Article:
The North I-25 Express Lanes Project won’t just include the state’s first bus slip in the middle of an interstate but likely the first two.
Crews are currently constructing the Centerra Loveland mobility hub just north of the U.S. Highway 34 interchange as part of the $750 million, 19-mile project to add a third express lane in both directions from Colorado Highway 56 near Berthoud to Colorado Highway 14 in Fort Collins.
The mobility hub includes placing a protected Bustang slip in the middle of the expanded northbound and southbound lanes near Kendall Parkway. CDOT expects the hub to open by late 2022 to mid-2023.
CDOT also announced it will build a second such slip near the Berthoud exit/Colorado Highway 56 interchange.
CDOT and the Centerra Metro District are paying for the Centerra Loveland mobility hub. CDOT is picking up $12.4 million for the station design and amenities. The metro district will pay $8.4 million, with $6 million going toward Kendall Parkway underpass and overpass bridge improvements and $2.4 million to upgrade the pedestrian tunnel infrastructure.
The mobility hub design includes a park and ride, plaza with the possibility of food trucks, a landscaped walkway to a tunnel under I-25, then up a ramp to a platform where riders will access buses.
The metro district’s funding will help pay for the connection of Kendall Parkway on the north side of Centerra underneath I-25 to the existing road on the west side of the interstate.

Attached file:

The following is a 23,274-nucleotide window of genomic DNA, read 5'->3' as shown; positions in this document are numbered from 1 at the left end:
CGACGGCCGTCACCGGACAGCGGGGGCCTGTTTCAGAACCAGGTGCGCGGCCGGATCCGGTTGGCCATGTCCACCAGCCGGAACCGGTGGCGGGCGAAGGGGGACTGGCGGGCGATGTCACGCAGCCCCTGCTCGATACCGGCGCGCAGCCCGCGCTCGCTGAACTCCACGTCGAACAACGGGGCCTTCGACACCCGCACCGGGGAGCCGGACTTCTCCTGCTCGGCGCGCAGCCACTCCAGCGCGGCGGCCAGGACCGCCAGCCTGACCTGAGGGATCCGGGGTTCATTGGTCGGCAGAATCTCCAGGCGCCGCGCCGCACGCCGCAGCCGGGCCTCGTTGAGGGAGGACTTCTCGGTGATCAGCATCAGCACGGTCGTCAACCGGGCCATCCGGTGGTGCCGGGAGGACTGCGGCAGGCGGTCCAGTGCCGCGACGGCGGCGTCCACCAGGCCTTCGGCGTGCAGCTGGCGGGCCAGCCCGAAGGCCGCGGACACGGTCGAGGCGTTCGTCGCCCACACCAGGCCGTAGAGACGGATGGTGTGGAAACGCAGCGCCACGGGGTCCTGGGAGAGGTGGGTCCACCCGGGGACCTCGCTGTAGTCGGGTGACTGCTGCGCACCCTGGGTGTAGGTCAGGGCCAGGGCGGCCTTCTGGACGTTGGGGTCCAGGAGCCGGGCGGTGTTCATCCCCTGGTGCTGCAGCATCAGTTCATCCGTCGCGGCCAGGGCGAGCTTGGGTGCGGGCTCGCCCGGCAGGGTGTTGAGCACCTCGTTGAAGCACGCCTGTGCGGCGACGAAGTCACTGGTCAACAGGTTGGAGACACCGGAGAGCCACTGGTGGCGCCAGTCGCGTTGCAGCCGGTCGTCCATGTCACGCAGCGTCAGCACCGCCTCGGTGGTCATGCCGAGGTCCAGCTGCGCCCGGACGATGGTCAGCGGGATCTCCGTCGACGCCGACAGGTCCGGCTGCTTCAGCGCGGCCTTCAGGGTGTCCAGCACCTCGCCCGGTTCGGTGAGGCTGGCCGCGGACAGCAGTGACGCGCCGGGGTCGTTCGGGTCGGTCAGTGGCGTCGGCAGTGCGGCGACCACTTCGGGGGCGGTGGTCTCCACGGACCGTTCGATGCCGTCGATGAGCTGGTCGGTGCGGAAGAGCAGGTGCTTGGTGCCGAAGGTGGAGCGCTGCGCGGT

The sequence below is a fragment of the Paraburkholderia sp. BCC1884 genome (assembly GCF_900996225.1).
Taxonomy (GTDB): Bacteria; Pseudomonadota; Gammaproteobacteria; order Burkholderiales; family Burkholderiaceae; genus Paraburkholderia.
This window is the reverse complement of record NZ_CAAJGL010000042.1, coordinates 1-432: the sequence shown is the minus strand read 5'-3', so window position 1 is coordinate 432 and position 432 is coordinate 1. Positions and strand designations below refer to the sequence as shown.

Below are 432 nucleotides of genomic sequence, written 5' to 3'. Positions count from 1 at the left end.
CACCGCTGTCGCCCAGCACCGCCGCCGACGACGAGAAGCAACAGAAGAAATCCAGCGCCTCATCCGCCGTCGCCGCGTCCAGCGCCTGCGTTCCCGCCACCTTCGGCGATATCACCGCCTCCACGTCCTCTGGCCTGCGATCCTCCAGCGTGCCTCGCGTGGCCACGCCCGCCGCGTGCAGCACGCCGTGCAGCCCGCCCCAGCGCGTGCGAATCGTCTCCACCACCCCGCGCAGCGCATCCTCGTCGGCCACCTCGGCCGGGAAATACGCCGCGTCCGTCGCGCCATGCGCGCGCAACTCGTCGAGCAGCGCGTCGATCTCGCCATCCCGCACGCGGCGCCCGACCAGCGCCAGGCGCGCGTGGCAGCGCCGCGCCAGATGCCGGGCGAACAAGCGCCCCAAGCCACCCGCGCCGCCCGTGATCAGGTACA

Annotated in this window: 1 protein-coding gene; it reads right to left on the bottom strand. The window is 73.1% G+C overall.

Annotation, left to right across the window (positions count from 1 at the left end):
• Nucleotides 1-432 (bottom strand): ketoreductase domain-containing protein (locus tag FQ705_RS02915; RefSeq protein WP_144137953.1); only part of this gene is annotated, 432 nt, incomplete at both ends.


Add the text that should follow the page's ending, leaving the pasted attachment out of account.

CDOT will spend $6.5 million on the design and interim construction costs for the Berthoud mobility hub. That funding came from the $134 million Colorado received as part of the $900 billion COVID-19 relief package passed and signed into law in late January.
Other funding for the Berthoud mobility hub includes $5 million from CDOT’s Division of Transit and Rail, $1.5 million from CDOT’s Segment 6 project funding and $1.5 million from Turion private development.
Other such mobility hubs are planned for other parts of the state.
As part of the federal relief package, another $4 million will go to funding projects within the geographic parameters of the North Front Range Metropolitan Planning Organization area.
The organization includes 13 cities and towns stretching from Fort Collins to Greeley and Berthoud to Eaton, along with Larimer and Weld counties. It administers the region’s federally mandated transportation planning processes.
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